An air of misery overwhelms the car. We’ve driven to the end of the Lamar Valley — supposedly the best place in Yellowstone National Park for wildlife-spotting — and we still haven’t seen a bear. After this latest fruitless detour, we’re faced with a disconsolate 90-minute drive in the dark back to the hotel.
Over the course of a week in Wyoming, the search for a bear — any bear — has become increasingly desperate. We didn’t see any on the first day in the Grand Teton National Park, so decided to go with the professionals on the second day. Surely a wildlife tour that goes out every evening will know where the animals hang out?
This turned out to be true for moose. One had parked itself on an island in the middle of the Snake River and looked very happy, thank you very much. Huge herds of bison, roaming elk and watchful birds of prey also duly showed their faces. But despite staying out an hour later than planned, and kerb-crawling along the bumpy forest tracks where they were supposedly to be found, the bears had gone AWOL.
When squinting in near darkness, it’s amazing how many things look like bears. Tree stumps grow paws and faces, large rocks appear positively ursine. Every few minutes, a cry of glorious certainty would go up, “There’s one at 11 o’clock!” — only to be replaced with embarrassed apologies when Yogi turned out to be a shrub.
After the failure of the wildlife tour, it was time for a new strategy. If bears are most active at dawn, then we would be too. Coffee-sustained early morning drives became standard practice. This, it turns out, is an excellent strategy for spotting motorists parked by the roadside who’d tell you there was a bear — five minutes ago.
The tragedy of wildlife tourism is that it becomes ridiculously tunnel-visioned. On these pre-breakfast drives, we were seeing things that would have gladdened the heart of any sane animal-lover. The bison gambolling across the road, sometimes with the calf stopping to suckle its mother, were incredible by any legitimate measure. So too the moose pausing by the river to munch on the willow trees. But after a few days, any animal that is not a bear became little more than a crushing disappointment.
The same applies on other wildlife adventures. The quickest way to develop a hatred of dolphins is to go on a whale-watching tour where the dolphins are a constant presence, and the desired humpbacks prove elusive.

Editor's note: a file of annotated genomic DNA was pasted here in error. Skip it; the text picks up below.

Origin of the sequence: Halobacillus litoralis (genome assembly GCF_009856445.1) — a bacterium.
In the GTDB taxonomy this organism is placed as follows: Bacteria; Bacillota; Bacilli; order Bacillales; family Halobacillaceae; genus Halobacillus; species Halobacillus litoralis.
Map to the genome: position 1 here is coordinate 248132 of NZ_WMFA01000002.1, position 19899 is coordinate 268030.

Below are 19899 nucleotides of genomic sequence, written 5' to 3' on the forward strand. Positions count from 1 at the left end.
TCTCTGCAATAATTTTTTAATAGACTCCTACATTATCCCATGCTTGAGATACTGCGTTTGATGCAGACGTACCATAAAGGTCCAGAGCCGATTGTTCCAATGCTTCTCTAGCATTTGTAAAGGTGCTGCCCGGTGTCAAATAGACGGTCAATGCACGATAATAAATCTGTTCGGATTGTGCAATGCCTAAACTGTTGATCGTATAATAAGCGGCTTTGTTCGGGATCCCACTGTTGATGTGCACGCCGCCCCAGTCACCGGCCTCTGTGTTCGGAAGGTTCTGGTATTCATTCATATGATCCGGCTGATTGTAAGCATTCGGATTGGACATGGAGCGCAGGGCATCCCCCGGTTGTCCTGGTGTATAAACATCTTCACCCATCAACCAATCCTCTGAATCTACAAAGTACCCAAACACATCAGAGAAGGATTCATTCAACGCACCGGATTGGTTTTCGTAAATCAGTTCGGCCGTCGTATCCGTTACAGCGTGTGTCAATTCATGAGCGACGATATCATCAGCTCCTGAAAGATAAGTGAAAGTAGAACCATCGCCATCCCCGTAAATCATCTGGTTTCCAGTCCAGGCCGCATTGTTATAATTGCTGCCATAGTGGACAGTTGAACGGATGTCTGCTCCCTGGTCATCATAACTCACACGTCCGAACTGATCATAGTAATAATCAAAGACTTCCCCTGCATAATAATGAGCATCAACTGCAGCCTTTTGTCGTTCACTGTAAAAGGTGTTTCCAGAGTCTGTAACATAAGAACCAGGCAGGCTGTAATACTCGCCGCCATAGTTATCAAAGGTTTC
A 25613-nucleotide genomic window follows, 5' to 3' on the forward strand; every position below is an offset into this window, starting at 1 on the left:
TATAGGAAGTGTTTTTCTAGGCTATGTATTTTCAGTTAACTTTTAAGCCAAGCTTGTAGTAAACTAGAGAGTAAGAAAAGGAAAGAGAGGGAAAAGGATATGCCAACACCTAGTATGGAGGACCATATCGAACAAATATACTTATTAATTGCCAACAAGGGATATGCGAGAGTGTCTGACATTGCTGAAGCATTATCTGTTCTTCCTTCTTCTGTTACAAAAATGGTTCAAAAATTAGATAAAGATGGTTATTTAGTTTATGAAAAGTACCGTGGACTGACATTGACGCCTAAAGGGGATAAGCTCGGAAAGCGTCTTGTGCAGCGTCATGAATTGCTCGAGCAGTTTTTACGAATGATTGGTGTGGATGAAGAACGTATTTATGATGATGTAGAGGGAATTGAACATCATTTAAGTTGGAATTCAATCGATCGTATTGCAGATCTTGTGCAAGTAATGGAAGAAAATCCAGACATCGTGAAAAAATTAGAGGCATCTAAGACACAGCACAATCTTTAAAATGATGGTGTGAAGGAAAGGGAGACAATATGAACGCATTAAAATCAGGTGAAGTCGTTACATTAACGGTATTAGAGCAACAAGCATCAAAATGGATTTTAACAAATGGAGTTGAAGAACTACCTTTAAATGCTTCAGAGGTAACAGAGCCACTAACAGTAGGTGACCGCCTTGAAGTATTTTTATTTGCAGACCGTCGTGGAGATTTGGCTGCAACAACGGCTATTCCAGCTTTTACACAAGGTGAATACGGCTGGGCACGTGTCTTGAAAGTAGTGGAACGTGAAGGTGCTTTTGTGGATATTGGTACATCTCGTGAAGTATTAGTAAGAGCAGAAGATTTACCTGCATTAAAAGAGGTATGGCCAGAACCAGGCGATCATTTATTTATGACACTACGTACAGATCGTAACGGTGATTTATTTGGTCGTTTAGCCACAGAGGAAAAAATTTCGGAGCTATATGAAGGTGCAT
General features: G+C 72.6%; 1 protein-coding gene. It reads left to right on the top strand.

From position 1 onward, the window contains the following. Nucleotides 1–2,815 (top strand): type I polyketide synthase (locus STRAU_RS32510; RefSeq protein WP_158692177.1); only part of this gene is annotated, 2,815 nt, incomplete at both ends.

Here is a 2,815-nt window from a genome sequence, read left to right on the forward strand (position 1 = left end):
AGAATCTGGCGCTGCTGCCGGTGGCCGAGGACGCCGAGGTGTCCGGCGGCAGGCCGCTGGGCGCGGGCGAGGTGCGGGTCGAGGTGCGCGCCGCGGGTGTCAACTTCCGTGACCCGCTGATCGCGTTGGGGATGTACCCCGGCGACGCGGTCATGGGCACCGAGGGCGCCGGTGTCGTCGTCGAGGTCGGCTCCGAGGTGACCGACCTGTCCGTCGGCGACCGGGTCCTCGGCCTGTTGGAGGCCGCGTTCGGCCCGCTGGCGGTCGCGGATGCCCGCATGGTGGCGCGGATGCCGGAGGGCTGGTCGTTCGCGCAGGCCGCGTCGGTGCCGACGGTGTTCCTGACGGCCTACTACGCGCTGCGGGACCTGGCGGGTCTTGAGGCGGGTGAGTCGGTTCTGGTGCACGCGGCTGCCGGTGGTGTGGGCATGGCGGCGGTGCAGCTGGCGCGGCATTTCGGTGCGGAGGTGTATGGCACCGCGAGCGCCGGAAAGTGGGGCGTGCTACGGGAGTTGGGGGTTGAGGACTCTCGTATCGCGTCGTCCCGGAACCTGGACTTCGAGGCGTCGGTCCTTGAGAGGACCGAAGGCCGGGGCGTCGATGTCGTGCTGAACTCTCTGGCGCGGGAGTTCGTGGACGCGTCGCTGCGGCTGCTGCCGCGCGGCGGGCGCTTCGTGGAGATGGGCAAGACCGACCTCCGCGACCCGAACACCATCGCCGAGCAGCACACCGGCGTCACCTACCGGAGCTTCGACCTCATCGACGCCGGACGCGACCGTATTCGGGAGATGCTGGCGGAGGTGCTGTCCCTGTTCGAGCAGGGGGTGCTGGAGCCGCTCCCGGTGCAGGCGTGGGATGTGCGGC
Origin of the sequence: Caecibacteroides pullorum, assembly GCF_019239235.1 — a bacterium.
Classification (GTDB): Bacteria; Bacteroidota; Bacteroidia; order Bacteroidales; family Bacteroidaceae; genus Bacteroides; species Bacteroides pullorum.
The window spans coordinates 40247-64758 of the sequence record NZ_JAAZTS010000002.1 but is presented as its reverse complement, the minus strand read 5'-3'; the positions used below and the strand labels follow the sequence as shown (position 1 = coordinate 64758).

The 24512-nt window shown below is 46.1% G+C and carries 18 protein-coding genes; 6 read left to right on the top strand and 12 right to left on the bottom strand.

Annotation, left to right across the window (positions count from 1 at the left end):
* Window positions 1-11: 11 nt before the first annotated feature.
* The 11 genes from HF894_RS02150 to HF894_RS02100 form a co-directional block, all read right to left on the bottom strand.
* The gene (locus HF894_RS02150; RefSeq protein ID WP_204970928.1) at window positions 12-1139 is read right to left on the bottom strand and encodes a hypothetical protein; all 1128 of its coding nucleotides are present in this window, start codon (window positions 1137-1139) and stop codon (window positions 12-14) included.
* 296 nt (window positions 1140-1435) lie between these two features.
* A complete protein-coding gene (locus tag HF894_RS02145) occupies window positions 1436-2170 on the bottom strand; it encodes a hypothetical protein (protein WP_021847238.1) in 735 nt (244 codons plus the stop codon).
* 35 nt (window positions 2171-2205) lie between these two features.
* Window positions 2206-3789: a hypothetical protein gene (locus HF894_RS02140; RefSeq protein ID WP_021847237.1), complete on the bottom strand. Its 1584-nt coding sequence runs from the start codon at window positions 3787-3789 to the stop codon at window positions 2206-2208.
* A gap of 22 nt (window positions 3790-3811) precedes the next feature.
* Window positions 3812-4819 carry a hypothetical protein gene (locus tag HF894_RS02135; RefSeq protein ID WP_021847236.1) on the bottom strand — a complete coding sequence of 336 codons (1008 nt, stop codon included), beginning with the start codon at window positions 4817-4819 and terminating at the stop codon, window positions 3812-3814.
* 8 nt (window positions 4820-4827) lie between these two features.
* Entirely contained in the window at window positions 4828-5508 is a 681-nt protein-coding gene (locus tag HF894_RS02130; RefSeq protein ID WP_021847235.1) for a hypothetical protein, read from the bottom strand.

Similarly, on an African safari, a blasé attitude towards zebras and giraffes develops extraordinarily quickly. And once you’ve set your mind on seeing a lion, every rhino or elephant that appears becomes a time-wasting nuisance.
In the Lamar Valley, heartbroken resignation sets in. We turn for home in stony, dispirited silence. And then the thunder booms overhead. The drive back is going to be dangerous as well as depressing, as the rain starts falling in thick sheets. We can barely see two metres in front of us, let alone any wildlife.
We have to pull over to let the worst of it pass. “What’s that?” comes the excited cry from the passenger seat.
I glance over, “It’s a rock. Another bloody rock.”
“No. Not that — over there.”
“A bison.” Haven’t we seen enough bison?
It dawns on us simultaneously. We turn to each other and scream in harmony, “A bear! IT’S A BEAR!” Suddenly unperturbed by the rain, I wind down the window, letting the equivalent of approximately three oceans pour into the car. It’s all worth it for the world’s most hopelessly awful photograph of a bear.
It has a remarkably transformative effect on the journey back. We’re reduced to simpleton grins and endless child-like declarations of, “We saw a bear. We saw a bear.” It’s fairy dust-sprinkled delight. The lack of sleep and increasingly outlandish diversions were finally worth it.
The next morning, we hurry towards the airport. Twenty minutes into the drive, in what can only be calculated mockery, a black bear saunters out by the roadside to our left.
Rule one of wildlife tourism: Stop looking for something, and you’ll probably find it straight away.
Published in the April 2015 issue of National Geographic Traveller (UK)